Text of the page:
For example, you would want to ensure that the individual doesn’t have access to all company areas. Create a list of all the items that the employee has to return, including badges, key cards, books, customer lists, uniforms, tools, organization files, and so on.
#7 Manage Employee Benefits
Write a letter to the leaving employee about their benefits status and vacation and sick leaves, and even COBRA compliance (Consolidated Omnibus Budget Reconciliation Act) and when you will send the final paycheck.
For example, you need to inform the employee about when the company benefits would expire. Also, inform them about payment related to their paid vacation and sick days. Try to provide them with all the details about the payment of money the company owes and when you will send the final paycheck.
Automating Exit Interview Checklist
If you are planning to use automated programs and systems, you can automate the exit interview checklist. For this, you can look for various exit interview programs that allow you to streamline the process by eliminating paperwork.
Also, using these programs allow you to conduct interviews online via laptops and mobile phones. Various systems also have exit analytics that would provide you with real-time graphical and tabular detail.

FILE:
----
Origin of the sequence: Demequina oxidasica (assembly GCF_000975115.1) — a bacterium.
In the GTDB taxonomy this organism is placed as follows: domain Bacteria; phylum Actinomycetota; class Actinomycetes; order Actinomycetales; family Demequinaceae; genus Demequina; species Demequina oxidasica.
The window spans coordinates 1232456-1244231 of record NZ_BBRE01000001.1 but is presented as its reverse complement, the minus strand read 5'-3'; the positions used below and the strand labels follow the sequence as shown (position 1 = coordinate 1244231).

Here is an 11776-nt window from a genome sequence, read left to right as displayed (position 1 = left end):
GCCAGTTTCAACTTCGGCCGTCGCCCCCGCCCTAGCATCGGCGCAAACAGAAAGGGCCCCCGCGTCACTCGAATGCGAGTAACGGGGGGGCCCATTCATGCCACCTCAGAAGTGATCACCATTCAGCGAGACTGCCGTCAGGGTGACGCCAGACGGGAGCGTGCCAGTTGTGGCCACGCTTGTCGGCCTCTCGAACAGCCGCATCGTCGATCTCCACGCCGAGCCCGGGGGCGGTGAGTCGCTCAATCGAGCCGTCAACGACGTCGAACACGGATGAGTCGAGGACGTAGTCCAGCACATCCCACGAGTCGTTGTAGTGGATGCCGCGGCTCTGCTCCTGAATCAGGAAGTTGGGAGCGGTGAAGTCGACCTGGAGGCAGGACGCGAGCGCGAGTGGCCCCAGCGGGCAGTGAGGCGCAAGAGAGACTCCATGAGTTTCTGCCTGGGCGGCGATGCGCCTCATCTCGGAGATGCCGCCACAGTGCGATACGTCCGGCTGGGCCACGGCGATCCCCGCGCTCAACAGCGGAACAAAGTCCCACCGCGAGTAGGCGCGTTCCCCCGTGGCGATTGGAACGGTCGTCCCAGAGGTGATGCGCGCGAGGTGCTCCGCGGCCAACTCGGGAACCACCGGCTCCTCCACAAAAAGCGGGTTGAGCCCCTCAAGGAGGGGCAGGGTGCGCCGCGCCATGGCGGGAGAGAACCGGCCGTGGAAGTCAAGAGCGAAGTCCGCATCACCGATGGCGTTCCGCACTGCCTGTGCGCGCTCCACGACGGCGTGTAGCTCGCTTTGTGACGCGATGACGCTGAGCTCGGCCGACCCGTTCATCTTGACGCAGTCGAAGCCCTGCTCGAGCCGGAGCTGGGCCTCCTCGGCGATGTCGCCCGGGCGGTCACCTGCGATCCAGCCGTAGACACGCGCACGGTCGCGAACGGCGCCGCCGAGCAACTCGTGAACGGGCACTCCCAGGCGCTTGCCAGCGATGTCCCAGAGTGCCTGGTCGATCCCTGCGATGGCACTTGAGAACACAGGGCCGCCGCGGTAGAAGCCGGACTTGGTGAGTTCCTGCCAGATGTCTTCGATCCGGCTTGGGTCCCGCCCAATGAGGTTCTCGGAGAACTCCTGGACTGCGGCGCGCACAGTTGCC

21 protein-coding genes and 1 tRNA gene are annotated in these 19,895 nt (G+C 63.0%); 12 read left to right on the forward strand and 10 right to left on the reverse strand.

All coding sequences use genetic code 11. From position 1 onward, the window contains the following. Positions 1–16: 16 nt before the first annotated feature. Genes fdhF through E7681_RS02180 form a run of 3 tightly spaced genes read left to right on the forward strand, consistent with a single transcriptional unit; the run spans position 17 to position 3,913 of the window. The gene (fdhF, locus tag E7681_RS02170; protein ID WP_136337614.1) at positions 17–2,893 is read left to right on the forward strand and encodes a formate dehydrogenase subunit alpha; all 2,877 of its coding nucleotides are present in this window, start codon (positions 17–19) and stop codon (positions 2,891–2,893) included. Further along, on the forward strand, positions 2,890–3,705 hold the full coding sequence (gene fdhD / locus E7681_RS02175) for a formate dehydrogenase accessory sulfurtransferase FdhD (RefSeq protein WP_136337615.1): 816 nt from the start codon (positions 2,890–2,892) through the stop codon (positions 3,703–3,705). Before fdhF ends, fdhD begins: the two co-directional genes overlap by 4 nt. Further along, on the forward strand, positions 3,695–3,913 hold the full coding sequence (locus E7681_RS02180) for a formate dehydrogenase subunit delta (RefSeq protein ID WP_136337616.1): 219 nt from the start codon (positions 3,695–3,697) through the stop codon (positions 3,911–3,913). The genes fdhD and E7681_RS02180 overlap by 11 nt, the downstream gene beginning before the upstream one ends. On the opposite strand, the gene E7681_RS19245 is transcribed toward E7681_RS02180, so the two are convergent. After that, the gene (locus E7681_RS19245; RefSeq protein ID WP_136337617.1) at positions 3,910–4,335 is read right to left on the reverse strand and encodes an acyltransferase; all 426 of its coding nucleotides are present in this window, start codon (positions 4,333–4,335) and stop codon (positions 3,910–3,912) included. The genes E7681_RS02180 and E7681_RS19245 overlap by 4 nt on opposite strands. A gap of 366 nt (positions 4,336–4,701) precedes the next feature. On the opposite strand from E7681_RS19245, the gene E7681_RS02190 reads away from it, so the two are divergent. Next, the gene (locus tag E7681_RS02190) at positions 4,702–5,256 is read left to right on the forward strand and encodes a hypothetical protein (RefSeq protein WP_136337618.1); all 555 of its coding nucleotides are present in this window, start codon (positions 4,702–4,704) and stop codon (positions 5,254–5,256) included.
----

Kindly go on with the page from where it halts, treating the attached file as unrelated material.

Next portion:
Exit interviews are important, and therefore recruiters and HR teams need to have a checklist to help them get valuable insights and feedback.
With the right information and data, companies can improve their recruitment and employee retention strategies to reduce the number of terminations.
Every organization does things differently, and therefore you need to be clear about how you make the checklist in line with your company policies and requirements.
FAQs on Exit Interviews
Are exit interviews mandatory?
Not all companies conduct exit interviews. Also, many departing employees decide to opt out of exit interviews because they are not comfortable sharing details and experiences. However, exit interviews can help you improve employee recruitment and retention in the future.
Can an employee decline an exit interview?
Yes, an employee doesn’t need to participate in the exit interview unless there is a clause in the employment contract to provide one while departing.
Should you share exit interview data with the department of heads and managers?
While some HR teams do, it is not a good idea to share or disclose exit interview details with the department of heads and managers. The purpose of an exit interview is to identify the drivers as to why people are leaving your organization. That said, it is a good strategy to share the attrition details at a high level with department heads with key demographic information to enable corrective actions at a business unit level.